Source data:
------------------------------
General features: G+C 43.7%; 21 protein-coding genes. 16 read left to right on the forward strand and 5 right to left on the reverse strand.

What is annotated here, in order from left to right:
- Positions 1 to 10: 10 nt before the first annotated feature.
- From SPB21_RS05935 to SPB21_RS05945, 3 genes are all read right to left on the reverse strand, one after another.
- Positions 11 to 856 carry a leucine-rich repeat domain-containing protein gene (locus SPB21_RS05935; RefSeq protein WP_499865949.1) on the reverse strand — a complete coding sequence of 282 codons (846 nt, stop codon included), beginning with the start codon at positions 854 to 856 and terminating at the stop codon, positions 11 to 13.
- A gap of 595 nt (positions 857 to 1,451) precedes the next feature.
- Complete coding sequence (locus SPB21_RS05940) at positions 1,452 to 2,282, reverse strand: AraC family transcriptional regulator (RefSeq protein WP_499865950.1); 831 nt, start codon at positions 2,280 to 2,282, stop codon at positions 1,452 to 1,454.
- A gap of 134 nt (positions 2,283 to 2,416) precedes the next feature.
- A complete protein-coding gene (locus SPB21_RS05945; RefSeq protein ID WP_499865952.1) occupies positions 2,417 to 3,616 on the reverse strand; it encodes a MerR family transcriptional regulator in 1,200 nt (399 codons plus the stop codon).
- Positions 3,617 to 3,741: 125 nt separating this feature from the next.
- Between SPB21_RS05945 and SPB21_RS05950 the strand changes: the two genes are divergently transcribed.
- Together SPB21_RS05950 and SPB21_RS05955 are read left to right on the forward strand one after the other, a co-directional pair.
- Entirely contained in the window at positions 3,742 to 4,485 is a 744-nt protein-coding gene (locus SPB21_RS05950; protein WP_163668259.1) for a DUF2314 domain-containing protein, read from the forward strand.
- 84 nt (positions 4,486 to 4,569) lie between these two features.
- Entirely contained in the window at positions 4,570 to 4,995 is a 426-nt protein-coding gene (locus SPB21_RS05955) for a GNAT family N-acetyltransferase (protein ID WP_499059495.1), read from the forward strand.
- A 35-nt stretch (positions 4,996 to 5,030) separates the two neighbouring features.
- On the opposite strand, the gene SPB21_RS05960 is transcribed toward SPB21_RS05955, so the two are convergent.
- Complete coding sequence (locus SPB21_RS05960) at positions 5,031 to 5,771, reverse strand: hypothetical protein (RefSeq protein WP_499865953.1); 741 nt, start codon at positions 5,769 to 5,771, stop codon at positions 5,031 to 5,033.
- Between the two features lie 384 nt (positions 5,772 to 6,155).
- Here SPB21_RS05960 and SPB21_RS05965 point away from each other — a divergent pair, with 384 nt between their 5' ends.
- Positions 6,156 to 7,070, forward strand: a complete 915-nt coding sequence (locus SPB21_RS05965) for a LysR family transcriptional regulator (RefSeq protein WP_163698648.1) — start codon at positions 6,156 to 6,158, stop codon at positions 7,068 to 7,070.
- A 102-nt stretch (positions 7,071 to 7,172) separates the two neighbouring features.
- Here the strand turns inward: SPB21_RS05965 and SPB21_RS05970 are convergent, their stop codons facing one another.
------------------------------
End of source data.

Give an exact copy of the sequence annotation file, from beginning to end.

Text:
General features: G+C 43.7%; 21 protein-coding genes. 16 read left to right on the forward strand and 5 right to left on the reverse strand.

What is annotated here, in order from left to right:
- Positions 1 to 10: 10 nt before the first annotated feature.
- From SPB21_RS05935 to SPB21_RS05945, 3 genes are all read right to left on the reverse strand, one after another.
- Positions 11 to 856 carry a leucine-rich repeat domain-containing protein gene (locus SPB21_RS05935; RefSeq protein WP_499865949.1) on the reverse strand — a complete coding sequence of 282 codons (846 nt, stop codon included), beginning with the start codon at positions 854 to 856 and terminating at the stop codon, positions 11 to 13.
- A gap of 595 nt (positions 857 to 1,451) precedes the next feature.
- Complete coding sequence (locus SPB21_RS05940) at positions 1,452 to 2,282, reverse strand: AraC family transcriptional regulator (RefSeq protein WP_499865950.1); 831 nt, start codon at positions 2,280 to 2,282, stop codon at positions 1,452 to 1,454.
- A gap of 134 nt (positions 2,283 to 2,416) precedes the next feature.
- A complete protein-coding gene (locus SPB21_RS05945; RefSeq protein ID WP_499865952.1) occupies positions 2,417 to 3,616 on the reverse strand; it encodes a MerR family transcriptional regulator in 1,200 nt (399 codons plus the stop codon).
- Positions 3,617 to 3,741: 125 nt separating this feature from the next.
- Between SPB21_RS05945 and SPB21_RS05950 the strand changes: the two genes are divergently transcribed.
- Together SPB21_RS05950 and SPB21_RS05955 are read left to right on the forward strand one after the other, a co-directional pair.
- Entirely contained in the window at positions 3,742 to 4,485 is a 744-nt protein-coding gene (locus SPB21_RS05950; protein WP_163668259.1) for a DUF2314 domain-containing protein, read from the forward strand.
- 84 nt (positions 4,486 to 4,569) lie between these two features.
- Entirely contained in the window at positions 4,570 to 4,995 is a 426-nt protein-coding gene (locus SPB21_RS05955) for a GNAT family N-acetyltransferase (protein ID WP_499059495.1), read from the forward strand.
- A 35-nt stretch (positions 4,996 to 5,030) separates the two neighbouring features.
- On the opposite strand, the gene SPB21_RS05960 is transcribed toward SPB21_RS05955, so the two are convergent.
- Complete coding sequence (locus SPB21_RS05960) at positions 5,031 to 5,771, reverse strand: hypothetical protein (RefSeq protein WP_499865953.1); 741 nt, start codon at positions 5,769 to 5,771, stop codon at positions 5,031 to 5,033.
- Between the two features lie 384 nt (positions 5,772 to 6,155).
- Here SPB21_RS05960 and SPB21_RS05965 point away from each other — a divergent pair, with 384 nt between their 5' ends.
- Positions 6,156 to 7,070, forward strand: a complete 915-nt coding sequence (locus SPB21_RS05965) for a LysR family transcriptional regulator (RefSeq protein WP_163698648.1) — start codon at positions 6,156 to 6,158, stop codon at positions 7,068 to 7,070.
- A 102-nt stretch (positions 7,071 to 7,172) separates the two neighbouring features.
- Here the strand turns inward: SPB21_RS05965 and SPB21_RS05970 are convergent, their stop codons facing one another.